America's Second Harvest, a Chicago-based umbrella group for more than 200 food banks and soup kitchens, said that beginning after the holiday season, it saw increased demand, ranging from 10 percent to 50 percent, at 80 percent of its offices.
"We started to see the biggest demand as a result of economic disruption [that followed September 11] in places where tourism dried up, such as Albuquerque, N.M. this [trend] was well beyond New York, New Jersey and D.C.," Susan Hofer, spokeswoman for America's Second Harvest, said in a telephone interview.
Ms. Hofer said contributions were "comparable" to those the feeding centers received the year before. "But there was no means of meeting demand," she said.
America's Second Harvest has taken some new steps designed to increase awareness of the need for foodstuffs for the needy and to thank those who have helped in the past. Strategies included running full-page ads in newspapers with large circulations and sponsoring the first-ever National Hunger Day on June 5.
At least one major charity Easter Seals, which raises money for people with muscular dystrophy and other disabilities says its fund raising since September 11 is running 10 percent ahead of where it was last year.
"We're probably right where we want to be, given that our costs for postage have gone up overall, we feel we're doing quite well," said Chris Cleghorn, spokesman for Easter Seals' national office in Chicago.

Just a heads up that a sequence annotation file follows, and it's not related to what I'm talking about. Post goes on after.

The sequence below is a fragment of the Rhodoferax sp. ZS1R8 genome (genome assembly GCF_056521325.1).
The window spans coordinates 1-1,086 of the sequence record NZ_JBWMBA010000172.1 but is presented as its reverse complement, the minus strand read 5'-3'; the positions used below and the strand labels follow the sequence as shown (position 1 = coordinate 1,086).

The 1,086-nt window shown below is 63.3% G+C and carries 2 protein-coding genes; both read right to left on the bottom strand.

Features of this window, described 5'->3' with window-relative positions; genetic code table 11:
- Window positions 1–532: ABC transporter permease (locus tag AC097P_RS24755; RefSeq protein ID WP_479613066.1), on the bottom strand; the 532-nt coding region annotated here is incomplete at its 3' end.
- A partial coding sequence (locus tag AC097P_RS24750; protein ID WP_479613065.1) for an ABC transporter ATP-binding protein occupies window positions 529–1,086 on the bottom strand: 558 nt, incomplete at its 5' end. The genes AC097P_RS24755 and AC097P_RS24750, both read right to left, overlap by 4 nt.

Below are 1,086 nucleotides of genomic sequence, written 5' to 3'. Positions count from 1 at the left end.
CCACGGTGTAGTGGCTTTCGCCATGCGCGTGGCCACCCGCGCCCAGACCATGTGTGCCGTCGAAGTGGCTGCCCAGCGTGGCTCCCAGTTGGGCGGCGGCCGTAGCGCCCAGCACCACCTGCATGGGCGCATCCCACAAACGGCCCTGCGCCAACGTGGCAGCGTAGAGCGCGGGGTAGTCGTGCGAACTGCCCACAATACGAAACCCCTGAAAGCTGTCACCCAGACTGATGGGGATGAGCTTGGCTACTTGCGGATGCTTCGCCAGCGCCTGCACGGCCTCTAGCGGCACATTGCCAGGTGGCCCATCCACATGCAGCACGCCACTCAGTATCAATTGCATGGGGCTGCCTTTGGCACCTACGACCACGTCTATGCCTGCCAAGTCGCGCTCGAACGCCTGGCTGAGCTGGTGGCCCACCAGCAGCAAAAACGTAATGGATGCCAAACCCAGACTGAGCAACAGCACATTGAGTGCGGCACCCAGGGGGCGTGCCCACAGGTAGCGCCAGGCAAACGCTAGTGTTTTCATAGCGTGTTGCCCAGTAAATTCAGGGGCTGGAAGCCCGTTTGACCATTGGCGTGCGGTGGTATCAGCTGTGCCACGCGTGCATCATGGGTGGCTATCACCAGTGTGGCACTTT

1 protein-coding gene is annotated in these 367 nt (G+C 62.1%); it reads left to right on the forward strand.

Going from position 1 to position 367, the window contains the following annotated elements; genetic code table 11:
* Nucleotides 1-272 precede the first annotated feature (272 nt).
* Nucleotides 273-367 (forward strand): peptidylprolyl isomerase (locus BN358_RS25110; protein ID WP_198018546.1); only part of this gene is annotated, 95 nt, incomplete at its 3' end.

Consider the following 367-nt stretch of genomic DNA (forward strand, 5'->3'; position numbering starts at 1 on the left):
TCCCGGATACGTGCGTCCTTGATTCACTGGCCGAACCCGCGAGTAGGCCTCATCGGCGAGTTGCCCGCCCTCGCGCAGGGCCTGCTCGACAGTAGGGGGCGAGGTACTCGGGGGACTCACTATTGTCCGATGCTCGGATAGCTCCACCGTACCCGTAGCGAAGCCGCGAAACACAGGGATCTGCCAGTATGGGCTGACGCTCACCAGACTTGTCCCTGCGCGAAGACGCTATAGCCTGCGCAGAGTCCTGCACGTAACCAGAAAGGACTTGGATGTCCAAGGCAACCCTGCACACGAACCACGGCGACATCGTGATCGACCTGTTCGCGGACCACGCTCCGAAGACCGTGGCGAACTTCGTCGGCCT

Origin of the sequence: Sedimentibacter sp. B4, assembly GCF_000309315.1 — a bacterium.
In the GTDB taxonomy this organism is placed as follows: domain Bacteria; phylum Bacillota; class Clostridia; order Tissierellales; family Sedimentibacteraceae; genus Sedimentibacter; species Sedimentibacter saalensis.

Asked to explain this nonprofit's good fortune, Mr. Cleghorn said: "We're staying with the same strategies that worked in the past, but we're working them harder."
As always, he said, Easter Seals is "doing a lot of direct-mail fund raising." But also this year, he said, "We're putting a lot of focus on person-to-person fund raising."
Mr. Cleghorn said particular emphasis is being put on a program called the $1,000 Giving Group, which is geared toward wealthy donors, who can contribute $1,000 or more.
William H. Gray III, president of the Fairfax-based United Negro College Fund, says his nonprofit group, which he described as the "primary educational charity for minority Americans," raised $165 million in the fiscal year that ended March 31. "We raised $170 million the prior fiscal year, so we were down a little but we reached our goal this year. And there was no impact from 9/11, and no impact from the slowdown of the economy," Mr. Gray said.
He said the main reason for this year's decline was a drop in contributions for a "technology enhancement capital campaign," which kicked off last year with much fanfare. He said it's well recognized that donations for technology campaigns tend to fall off after their debut.
Mr. Gray, who held Democratic leadership posts in the House of Representatives before joining the United Negro College Fund, is proud to point out that the organization's contributions have grown from $55 million to more than $160 million in the past decade.
He says he believes that both need and accountability have been factors in the impressive growth of contributions to the organization. "Contributors know our administrative and fund-raising costs are very low 88 percent of the money we raise goes for scholarships for kids."